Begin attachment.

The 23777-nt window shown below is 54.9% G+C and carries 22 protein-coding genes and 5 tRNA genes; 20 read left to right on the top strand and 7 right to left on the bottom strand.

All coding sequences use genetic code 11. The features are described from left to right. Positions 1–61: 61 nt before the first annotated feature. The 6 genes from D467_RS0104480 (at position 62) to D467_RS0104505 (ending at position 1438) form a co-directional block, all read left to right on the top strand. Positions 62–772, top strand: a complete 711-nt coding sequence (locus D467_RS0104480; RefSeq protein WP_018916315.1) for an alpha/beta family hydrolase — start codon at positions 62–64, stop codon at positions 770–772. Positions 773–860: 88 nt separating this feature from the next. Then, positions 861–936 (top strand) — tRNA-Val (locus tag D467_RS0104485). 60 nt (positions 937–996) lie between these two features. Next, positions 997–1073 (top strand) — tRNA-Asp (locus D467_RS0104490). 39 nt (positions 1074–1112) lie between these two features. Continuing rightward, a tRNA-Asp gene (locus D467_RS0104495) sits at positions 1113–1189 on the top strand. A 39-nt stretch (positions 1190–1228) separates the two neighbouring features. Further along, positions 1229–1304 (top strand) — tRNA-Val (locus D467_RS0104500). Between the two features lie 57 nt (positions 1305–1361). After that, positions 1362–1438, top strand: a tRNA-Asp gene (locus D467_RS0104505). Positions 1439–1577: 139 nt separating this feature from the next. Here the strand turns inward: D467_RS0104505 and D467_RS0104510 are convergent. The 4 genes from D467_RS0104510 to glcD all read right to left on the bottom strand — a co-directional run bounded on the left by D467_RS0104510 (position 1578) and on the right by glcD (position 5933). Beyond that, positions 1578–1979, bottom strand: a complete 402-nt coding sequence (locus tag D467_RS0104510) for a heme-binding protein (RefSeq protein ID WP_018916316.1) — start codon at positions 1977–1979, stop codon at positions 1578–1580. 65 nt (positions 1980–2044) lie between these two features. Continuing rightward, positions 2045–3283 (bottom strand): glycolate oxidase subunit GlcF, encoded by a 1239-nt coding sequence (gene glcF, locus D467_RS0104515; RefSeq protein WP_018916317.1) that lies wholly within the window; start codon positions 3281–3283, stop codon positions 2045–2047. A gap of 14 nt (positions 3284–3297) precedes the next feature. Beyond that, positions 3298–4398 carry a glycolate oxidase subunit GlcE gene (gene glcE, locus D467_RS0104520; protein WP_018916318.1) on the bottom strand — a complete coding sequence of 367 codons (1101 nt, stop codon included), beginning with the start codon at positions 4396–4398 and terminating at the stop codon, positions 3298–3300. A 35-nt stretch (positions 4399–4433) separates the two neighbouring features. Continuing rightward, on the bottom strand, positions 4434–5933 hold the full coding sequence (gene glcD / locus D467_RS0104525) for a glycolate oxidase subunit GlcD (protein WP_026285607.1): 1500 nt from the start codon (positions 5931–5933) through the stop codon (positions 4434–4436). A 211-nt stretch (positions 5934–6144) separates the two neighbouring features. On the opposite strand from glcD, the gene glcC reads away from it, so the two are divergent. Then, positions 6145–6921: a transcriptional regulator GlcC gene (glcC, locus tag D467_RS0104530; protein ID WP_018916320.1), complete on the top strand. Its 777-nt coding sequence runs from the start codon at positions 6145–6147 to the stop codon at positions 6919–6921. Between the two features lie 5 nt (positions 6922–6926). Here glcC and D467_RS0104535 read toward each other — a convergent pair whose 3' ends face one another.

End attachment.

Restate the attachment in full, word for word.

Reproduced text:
The 23777-nt window shown below is 54.9% G+C and carries 22 protein-coding genes and 5 tRNA genes; 20 read left to right on the top strand and 7 right to left on the bottom strand.

All coding sequences use genetic code 11. The features are described from left to right. Positions 1–61: 61 nt before the first annotated feature. The 6 genes from D467_RS0104480 (at position 62) to D467_RS0104505 (ending at position 1438) form a co-directional block, all read left to right on the top strand. Positions 62–772, top strand: a complete 711-nt coding sequence (locus D467_RS0104480; RefSeq protein WP_018916315.1) for an alpha/beta family hydrolase — start codon at positions 62–64, stop codon at positions 770–772. Positions 773–860: 88 nt separating this feature from the next. Then, positions 861–936 (top strand) — tRNA-Val (locus tag D467_RS0104485). 60 nt (positions 937–996) lie between these two features. Next, positions 997–1073 (top strand) — tRNA-Asp (locus D467_RS0104490). 39 nt (positions 1074–1112) lie between these two features. Continuing rightward, a tRNA-Asp gene (locus D467_RS0104495) sits at positions 1113–1189 on the top strand. A 39-nt stretch (positions 1190–1228) separates the two neighbouring features. Further along, positions 1229–1304 (top strand) — tRNA-Val (locus D467_RS0104500). Between the two features lie 57 nt (positions 1305–1361). After that, positions 1362–1438, top strand: a tRNA-Asp gene (locus D467_RS0104505). Positions 1439–1577: 139 nt separating this feature from the next. Here the strand turns inward: D467_RS0104505 and D467_RS0104510 are convergent. The 4 genes from D467_RS0104510 to glcD all read right to left on the bottom strand — a co-directional run bounded on the left by D467_RS0104510 (position 1578) and on the right by glcD (position 5933). Beyond that, positions 1578–1979, bottom strand: a complete 402-nt coding sequence (locus tag D467_RS0104510) for a heme-binding protein (RefSeq protein ID WP_018916316.1) — start codon at positions 1977–1979, stop codon at positions 1578–1580. 65 nt (positions 1980–2044) lie between these two features. Continuing rightward, positions 2045–3283 (bottom strand): glycolate oxidase subunit GlcF, encoded by a 1239-nt coding sequence (gene glcF, locus D467_RS0104515; RefSeq protein WP_018916317.1) that lies wholly within the window; start codon positions 3281–3283, stop codon positions 2045–2047. A gap of 14 nt (positions 3284–3297) precedes the next feature. Beyond that, positions 3298–4398 carry a glycolate oxidase subunit GlcE gene (gene glcE, locus D467_RS0104520; protein WP_018916318.1) on the bottom strand — a complete coding sequence of 367 codons (1101 nt, stop codon included), beginning with the start codon at positions 4396–4398 and terminating at the stop codon, positions 3298–3300. A 35-nt stretch (positions 4399–4433) separates the two neighbouring features. Continuing rightward, on the bottom strand, positions 4434–5933 hold the full coding sequence (gene glcD / locus D467_RS0104525) for a glycolate oxidase subunit GlcD (protein WP_026285607.1): 1500 nt from the start codon (positions 5931–5933) through the stop codon (positions 4434–4436). A 211-nt stretch (positions 5934–6144) separates the two neighbouring features. On the opposite strand from glcD, the gene glcC reads away from it, so the two are divergent. Then, positions 6145–6921: a transcriptional regulator GlcC gene (glcC, locus tag D467_RS0104530; protein ID WP_018916320.1), complete on the top strand. Its 777-nt coding sequence runs from the start codon at positions 6145–6147 to the stop codon at positions 6919–6921. Between the two features lie 5 nt (positions 6922–6926). Here glcC and D467_RS0104535 read toward each other — a convergent pair whose 3' ends face one another.